On February 18th 2021, NASA will land its latest rover to the Red Planet. This $2.46 billion mission will arrive at Jezero Crater, a location on Mars that we believe is 3.81 billion years old. In this presentation, Dr Adrian Brown will discuss the cool aspects of this mission that make it the most exciting Mars mission yet. He will specifically discuss:
The Jezero delta system, which is the first delta NASA has landed at on Mars and why that is important
The Australian rock that is on the rover flying on the rover to Mars and why it was important enough to be chosen to be the first Aussie landing on Mars
The Mars Helicopter, the first drone to the red planet
The Supercam laser system which are the rover’s main tools to determine the best samples
The rover’s sample collection system, which is crucial for picking the best rocks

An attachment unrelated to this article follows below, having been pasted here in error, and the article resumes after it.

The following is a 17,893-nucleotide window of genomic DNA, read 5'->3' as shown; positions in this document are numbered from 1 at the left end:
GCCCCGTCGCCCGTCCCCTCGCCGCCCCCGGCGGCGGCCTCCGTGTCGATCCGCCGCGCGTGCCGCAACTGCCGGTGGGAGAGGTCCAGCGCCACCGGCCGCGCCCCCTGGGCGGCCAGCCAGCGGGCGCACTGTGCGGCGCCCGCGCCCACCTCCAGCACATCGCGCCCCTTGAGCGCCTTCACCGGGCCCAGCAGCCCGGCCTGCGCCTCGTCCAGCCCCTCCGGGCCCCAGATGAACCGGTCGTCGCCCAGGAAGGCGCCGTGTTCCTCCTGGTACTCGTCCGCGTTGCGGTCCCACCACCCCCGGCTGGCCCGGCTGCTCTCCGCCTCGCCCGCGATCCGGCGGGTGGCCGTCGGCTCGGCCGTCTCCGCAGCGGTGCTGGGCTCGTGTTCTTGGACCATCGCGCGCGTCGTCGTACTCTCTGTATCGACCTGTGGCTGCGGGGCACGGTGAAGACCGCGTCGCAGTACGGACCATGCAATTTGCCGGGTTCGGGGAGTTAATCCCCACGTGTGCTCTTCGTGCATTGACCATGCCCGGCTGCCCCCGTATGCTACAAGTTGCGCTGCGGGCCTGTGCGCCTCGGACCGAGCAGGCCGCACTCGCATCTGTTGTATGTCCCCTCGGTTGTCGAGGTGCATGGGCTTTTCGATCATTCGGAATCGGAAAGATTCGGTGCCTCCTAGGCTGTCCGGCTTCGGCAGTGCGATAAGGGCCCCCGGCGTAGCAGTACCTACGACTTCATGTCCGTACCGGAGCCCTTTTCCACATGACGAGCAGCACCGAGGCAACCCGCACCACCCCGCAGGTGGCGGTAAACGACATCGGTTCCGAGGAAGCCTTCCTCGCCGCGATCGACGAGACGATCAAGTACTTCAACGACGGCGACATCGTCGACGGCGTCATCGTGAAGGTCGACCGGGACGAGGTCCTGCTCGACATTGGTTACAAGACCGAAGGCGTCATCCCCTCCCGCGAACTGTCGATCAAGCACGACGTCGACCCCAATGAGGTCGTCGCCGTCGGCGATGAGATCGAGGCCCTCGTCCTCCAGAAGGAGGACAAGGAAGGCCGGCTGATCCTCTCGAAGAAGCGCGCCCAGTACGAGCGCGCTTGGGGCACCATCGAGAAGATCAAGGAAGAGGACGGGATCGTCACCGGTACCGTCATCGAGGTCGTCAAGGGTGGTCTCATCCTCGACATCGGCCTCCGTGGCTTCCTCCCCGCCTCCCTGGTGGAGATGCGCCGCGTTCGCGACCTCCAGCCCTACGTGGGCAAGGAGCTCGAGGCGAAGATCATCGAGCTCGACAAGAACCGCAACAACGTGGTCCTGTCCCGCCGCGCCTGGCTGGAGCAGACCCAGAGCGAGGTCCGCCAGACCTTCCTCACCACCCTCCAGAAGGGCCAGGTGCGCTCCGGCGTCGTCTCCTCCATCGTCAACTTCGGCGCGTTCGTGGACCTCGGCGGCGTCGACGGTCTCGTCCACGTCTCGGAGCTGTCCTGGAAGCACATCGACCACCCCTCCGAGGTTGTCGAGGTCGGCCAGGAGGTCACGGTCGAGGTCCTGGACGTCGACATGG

The Mars2020 rover will collect a suite of samples that will be extensively catalogued and cached for a period on the surface of Mars. These samples will eventually be returned to Earth by the Mars Sample Return mission, which is currently slated for launch in 2026 and samples will return in 2031.
Dr Adrian Brown will talk about what we expect to learn from the returned samples and how his work in Australia on 3.5 billion year old rocks has helped NASA to prepare for the first intentional return of Martian rocks to Earth.
Following his presentation, Dr Adrian will be available for live Q&A!